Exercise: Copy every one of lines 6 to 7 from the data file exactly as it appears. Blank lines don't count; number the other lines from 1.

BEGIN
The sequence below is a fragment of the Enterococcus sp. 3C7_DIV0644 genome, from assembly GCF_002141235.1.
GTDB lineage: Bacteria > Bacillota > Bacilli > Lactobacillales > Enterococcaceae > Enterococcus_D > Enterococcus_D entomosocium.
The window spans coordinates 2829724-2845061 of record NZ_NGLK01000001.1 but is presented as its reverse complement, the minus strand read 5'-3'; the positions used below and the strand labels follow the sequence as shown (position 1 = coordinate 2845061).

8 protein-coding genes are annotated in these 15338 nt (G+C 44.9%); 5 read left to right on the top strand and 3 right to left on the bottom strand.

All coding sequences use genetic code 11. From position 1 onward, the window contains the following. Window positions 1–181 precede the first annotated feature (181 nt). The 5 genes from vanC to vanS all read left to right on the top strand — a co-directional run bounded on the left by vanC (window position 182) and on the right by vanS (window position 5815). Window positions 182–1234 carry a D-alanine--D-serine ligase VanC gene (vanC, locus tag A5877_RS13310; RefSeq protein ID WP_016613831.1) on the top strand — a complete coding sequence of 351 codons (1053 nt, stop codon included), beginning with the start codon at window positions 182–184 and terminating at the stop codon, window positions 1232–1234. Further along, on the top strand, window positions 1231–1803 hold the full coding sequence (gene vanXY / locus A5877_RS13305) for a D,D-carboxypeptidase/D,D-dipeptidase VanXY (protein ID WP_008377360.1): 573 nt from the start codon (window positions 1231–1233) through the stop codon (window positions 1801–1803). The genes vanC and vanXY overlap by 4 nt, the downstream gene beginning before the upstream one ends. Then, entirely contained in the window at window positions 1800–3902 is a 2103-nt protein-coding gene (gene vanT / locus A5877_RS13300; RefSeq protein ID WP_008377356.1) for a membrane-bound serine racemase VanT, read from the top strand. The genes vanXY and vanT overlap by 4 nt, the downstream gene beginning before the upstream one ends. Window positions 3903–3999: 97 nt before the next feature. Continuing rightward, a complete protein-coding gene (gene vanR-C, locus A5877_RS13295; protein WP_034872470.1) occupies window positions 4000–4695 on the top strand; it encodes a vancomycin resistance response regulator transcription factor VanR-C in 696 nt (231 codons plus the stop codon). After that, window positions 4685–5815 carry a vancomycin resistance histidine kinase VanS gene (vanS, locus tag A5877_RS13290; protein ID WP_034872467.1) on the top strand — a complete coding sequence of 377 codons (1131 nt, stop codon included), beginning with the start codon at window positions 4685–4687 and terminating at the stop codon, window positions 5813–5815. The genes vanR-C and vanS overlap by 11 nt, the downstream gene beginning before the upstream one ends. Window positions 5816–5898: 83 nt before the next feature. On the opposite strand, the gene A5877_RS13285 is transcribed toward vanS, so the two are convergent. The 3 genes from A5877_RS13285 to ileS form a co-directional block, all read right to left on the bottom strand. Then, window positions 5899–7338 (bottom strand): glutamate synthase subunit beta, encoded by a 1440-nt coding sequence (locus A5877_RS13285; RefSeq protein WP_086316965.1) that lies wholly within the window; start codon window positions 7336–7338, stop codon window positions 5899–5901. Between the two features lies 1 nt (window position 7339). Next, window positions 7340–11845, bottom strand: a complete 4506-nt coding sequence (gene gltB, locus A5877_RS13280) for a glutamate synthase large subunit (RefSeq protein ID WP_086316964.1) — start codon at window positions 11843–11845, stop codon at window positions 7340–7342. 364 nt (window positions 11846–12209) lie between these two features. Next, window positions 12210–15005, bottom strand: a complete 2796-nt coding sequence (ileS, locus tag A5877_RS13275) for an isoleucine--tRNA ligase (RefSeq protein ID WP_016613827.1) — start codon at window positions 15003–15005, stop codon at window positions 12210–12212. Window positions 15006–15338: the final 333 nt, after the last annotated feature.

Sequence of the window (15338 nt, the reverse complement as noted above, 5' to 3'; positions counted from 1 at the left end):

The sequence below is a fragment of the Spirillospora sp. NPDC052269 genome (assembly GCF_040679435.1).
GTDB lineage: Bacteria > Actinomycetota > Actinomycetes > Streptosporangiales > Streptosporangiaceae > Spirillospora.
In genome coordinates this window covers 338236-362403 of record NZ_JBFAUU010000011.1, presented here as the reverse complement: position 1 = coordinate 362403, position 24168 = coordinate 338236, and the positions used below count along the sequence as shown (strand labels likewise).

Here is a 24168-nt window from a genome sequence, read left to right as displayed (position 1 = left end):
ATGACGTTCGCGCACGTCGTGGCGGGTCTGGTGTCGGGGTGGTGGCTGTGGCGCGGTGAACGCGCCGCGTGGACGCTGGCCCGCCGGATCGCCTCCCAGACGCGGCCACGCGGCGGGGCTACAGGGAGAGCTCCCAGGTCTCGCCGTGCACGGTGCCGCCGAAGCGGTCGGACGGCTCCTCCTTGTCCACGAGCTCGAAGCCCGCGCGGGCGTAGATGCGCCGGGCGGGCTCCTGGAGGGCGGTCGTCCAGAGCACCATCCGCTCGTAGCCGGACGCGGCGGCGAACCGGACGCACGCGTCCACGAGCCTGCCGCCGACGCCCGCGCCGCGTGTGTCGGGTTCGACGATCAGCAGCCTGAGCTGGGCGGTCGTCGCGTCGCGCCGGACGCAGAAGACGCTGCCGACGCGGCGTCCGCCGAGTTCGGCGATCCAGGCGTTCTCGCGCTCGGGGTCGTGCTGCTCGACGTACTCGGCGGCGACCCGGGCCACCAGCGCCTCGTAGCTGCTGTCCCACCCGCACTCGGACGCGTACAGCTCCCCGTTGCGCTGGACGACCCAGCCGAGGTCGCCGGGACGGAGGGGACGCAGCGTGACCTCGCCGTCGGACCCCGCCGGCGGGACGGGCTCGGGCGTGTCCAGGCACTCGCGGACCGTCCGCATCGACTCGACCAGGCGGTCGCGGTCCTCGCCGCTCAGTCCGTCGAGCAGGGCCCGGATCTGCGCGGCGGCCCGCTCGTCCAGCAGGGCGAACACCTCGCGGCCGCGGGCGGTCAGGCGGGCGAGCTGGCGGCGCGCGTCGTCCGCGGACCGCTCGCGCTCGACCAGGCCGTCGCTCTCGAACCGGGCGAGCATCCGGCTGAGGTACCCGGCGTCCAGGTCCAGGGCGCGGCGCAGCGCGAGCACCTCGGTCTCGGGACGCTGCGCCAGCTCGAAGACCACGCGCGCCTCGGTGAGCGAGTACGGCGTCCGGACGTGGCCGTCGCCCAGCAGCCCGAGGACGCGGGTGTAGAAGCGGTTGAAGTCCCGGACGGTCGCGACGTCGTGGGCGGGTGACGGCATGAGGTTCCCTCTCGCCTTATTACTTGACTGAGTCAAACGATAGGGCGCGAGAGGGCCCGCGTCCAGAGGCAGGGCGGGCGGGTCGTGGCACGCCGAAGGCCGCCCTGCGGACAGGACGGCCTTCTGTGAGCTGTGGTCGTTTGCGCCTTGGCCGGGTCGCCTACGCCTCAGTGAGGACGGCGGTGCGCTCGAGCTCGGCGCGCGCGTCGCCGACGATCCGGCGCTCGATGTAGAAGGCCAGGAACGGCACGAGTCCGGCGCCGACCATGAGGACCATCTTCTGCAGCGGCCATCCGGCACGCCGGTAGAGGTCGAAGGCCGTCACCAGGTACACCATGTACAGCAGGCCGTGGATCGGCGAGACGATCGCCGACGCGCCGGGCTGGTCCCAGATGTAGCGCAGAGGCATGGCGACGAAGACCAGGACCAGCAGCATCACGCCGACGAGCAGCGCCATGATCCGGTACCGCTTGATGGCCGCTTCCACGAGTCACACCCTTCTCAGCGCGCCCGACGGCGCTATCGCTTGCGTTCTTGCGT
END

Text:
Sequence of the window (15338 nt, the reverse complement as noted above, 5' to 3'; positions counted from 1 at the left end):

The sequence below is a fragment of the Spirillospora sp. NPDC052269 genome (assembly GCF_040679435.1).